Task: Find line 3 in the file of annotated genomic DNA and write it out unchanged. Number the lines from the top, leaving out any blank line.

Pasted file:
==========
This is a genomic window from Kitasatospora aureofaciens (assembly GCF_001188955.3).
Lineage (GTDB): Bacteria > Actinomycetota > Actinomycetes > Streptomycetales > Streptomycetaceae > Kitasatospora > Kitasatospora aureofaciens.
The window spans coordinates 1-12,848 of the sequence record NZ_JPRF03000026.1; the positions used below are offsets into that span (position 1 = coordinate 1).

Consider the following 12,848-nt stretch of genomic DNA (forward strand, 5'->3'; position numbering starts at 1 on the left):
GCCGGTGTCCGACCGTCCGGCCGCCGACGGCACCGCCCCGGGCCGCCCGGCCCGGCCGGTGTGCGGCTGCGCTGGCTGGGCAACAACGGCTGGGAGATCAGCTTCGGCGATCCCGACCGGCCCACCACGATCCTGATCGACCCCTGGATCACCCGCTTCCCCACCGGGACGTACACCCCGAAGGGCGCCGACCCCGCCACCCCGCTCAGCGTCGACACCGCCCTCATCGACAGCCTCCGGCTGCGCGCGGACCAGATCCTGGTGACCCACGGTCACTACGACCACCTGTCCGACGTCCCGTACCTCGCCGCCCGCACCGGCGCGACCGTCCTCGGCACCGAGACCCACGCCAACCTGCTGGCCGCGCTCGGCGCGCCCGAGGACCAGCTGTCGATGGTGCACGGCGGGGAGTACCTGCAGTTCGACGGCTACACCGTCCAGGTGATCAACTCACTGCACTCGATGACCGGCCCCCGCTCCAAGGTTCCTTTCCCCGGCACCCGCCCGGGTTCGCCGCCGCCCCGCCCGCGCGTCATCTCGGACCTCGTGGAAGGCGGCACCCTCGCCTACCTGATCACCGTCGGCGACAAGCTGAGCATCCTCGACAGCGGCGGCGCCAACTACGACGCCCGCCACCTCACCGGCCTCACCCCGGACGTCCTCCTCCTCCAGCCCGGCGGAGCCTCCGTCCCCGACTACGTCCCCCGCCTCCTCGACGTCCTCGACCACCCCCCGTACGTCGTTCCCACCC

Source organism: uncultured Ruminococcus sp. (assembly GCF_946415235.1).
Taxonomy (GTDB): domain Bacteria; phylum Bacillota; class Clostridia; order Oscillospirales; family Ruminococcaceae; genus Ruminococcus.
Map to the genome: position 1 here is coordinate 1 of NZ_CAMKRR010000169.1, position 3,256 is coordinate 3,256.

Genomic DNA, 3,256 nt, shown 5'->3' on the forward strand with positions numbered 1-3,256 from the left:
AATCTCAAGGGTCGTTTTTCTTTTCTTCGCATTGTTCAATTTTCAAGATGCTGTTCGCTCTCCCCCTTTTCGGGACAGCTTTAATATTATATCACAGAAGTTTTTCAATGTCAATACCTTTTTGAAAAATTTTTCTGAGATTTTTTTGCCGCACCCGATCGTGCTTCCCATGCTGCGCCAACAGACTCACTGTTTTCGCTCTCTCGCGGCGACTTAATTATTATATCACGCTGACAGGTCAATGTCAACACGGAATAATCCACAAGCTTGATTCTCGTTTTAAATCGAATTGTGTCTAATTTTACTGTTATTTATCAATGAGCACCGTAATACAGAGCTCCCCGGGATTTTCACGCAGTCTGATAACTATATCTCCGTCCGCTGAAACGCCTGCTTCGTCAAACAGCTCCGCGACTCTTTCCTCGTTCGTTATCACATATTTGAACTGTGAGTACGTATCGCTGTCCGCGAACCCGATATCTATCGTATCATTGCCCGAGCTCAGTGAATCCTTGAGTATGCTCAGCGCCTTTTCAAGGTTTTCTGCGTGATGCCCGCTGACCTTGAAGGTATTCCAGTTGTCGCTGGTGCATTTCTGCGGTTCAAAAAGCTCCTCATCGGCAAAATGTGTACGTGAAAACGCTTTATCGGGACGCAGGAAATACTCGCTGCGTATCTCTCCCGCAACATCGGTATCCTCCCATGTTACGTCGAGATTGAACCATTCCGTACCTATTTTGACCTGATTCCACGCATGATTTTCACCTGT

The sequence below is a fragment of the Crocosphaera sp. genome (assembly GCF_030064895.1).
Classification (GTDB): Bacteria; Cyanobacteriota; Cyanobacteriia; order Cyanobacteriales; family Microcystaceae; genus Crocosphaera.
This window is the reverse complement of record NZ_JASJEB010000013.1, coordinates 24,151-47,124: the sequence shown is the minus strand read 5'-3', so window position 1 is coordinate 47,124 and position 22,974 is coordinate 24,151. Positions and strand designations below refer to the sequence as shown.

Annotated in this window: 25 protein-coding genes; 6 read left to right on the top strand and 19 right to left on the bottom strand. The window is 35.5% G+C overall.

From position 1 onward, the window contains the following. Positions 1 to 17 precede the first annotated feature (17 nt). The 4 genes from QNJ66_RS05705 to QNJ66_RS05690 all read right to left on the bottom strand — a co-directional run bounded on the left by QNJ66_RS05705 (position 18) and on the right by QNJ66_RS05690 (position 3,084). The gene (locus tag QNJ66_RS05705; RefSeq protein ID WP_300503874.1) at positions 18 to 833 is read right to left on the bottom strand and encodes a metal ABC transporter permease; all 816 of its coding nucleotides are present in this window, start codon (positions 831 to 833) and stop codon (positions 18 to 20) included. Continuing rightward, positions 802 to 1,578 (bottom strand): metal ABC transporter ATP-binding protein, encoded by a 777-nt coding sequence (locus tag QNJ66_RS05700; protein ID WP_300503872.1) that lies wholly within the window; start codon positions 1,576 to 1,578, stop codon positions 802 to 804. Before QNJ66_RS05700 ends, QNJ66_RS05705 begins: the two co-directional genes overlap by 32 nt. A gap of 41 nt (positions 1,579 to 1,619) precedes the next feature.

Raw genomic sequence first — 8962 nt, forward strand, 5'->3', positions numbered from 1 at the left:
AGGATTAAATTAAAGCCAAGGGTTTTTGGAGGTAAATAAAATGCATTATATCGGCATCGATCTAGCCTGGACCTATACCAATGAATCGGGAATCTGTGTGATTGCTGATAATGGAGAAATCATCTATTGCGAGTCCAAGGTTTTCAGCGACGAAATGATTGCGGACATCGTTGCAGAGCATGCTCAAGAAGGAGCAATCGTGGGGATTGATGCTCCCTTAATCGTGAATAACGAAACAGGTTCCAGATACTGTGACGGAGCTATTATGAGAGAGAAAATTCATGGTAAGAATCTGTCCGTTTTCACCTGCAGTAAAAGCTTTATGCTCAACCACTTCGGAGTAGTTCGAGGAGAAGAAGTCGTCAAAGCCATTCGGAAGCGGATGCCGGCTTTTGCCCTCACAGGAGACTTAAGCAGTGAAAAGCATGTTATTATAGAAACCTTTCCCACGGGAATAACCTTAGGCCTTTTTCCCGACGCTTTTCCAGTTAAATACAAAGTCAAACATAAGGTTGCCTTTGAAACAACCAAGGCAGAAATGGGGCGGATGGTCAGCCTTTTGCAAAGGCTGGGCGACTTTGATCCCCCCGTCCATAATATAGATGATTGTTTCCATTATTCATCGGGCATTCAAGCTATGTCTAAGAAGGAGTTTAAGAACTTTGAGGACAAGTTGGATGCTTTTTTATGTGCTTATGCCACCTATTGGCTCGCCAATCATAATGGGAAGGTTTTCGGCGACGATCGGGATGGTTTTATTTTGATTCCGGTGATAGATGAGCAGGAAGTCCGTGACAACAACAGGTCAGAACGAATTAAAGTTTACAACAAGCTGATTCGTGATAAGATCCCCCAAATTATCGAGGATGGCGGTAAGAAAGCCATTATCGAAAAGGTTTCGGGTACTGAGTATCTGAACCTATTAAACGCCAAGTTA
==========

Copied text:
The window spans coordinates 1-12,848 of the sequence record NZ_JPRF03000026.1; the positions used below are offsets into that span (position 1 = coordinate 1).